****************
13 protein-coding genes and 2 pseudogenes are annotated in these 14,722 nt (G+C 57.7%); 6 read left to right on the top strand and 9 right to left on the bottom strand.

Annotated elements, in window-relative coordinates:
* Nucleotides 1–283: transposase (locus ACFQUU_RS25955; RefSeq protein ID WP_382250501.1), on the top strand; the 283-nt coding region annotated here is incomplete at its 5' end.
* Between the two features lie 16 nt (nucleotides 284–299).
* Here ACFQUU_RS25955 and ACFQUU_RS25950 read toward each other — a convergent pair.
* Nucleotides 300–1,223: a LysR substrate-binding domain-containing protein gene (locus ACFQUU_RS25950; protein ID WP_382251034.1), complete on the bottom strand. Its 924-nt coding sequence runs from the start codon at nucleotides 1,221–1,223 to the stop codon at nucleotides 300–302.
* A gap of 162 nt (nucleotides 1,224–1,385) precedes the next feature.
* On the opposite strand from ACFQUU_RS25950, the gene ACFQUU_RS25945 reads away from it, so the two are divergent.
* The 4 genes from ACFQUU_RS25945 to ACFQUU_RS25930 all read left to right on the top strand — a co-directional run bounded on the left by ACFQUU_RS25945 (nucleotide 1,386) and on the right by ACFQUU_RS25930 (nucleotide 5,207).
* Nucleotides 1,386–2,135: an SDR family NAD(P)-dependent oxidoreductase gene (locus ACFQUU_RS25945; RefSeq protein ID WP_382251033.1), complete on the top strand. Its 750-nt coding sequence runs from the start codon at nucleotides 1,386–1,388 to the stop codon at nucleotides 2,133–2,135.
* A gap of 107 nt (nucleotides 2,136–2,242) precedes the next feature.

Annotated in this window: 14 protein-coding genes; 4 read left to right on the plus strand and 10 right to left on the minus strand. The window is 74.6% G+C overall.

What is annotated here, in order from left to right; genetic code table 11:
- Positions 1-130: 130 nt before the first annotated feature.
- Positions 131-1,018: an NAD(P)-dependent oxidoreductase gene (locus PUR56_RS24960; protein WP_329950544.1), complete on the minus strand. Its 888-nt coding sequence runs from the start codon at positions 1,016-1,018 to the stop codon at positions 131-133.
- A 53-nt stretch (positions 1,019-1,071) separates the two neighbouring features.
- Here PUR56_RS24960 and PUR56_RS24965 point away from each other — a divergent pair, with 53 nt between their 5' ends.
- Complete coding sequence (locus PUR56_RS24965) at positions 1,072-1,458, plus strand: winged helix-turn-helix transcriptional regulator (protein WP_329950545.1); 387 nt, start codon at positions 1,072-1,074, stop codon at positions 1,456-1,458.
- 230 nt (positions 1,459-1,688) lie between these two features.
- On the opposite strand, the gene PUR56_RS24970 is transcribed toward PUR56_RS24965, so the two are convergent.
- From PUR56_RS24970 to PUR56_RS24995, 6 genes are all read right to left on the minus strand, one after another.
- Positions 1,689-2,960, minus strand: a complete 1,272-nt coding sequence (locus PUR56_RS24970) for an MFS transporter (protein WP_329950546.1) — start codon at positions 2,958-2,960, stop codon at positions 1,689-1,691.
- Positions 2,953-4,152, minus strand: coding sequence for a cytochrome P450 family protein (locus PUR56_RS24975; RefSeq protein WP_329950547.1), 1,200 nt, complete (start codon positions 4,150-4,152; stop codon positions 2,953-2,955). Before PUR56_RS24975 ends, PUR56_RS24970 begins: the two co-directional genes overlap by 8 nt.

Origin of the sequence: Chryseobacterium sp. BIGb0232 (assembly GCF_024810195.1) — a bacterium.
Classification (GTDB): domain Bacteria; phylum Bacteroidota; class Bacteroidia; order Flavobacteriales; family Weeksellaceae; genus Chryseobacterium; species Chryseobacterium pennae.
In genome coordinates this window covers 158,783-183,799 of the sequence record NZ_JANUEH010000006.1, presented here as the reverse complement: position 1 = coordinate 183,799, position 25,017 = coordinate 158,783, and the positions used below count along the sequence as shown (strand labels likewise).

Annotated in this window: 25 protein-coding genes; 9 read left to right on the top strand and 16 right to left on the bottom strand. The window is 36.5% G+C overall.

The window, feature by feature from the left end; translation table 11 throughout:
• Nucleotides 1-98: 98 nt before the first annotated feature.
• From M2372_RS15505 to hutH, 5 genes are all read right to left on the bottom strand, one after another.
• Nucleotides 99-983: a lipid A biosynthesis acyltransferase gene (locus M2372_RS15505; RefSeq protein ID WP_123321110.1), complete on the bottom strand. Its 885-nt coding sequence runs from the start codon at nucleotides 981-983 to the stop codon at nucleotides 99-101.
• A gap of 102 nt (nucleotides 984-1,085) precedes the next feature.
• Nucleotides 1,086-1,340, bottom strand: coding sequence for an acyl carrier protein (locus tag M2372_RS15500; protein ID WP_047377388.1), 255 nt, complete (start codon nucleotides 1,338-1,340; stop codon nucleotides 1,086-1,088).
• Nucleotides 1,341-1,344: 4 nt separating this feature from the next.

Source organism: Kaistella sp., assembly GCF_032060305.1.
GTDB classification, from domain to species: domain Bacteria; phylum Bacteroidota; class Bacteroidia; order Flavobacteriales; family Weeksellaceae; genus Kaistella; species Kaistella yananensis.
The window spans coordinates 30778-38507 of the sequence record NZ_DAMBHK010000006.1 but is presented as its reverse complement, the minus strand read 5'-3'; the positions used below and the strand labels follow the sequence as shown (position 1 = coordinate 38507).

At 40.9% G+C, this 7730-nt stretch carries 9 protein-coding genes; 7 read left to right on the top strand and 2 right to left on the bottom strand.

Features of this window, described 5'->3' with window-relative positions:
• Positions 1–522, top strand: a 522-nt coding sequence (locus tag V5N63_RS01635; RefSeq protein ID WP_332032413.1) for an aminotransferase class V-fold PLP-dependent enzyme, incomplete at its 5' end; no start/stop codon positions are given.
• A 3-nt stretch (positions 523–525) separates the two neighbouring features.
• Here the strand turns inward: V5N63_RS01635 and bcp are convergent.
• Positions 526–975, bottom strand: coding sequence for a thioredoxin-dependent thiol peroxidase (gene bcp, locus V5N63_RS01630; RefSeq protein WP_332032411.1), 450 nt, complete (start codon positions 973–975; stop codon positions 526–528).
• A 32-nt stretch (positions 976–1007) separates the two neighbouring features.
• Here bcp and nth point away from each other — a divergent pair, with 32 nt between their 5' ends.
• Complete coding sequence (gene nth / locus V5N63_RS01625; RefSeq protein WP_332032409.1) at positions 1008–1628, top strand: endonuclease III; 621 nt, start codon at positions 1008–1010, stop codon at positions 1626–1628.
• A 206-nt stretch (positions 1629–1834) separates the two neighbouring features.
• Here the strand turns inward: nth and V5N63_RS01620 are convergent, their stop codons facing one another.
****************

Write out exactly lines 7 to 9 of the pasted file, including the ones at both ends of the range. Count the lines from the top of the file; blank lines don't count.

* A gap of 162 nt (nucleotides 1,224–1,385) precedes the next feature.
* On the opposite strand from ACFQUU_RS25950, the gene ACFQUU_RS25945 reads away from it, so the two are divergent.
* The 4 genes from ACFQUU_RS25945 to ACFQUU_RS25930 all read left to right on the top strand — a co-directional run bounded on the left by ACFQUU_RS25945 (nucleotide 1,386) and on the right by ACFQUU_RS25930 (nucleotide 5,207).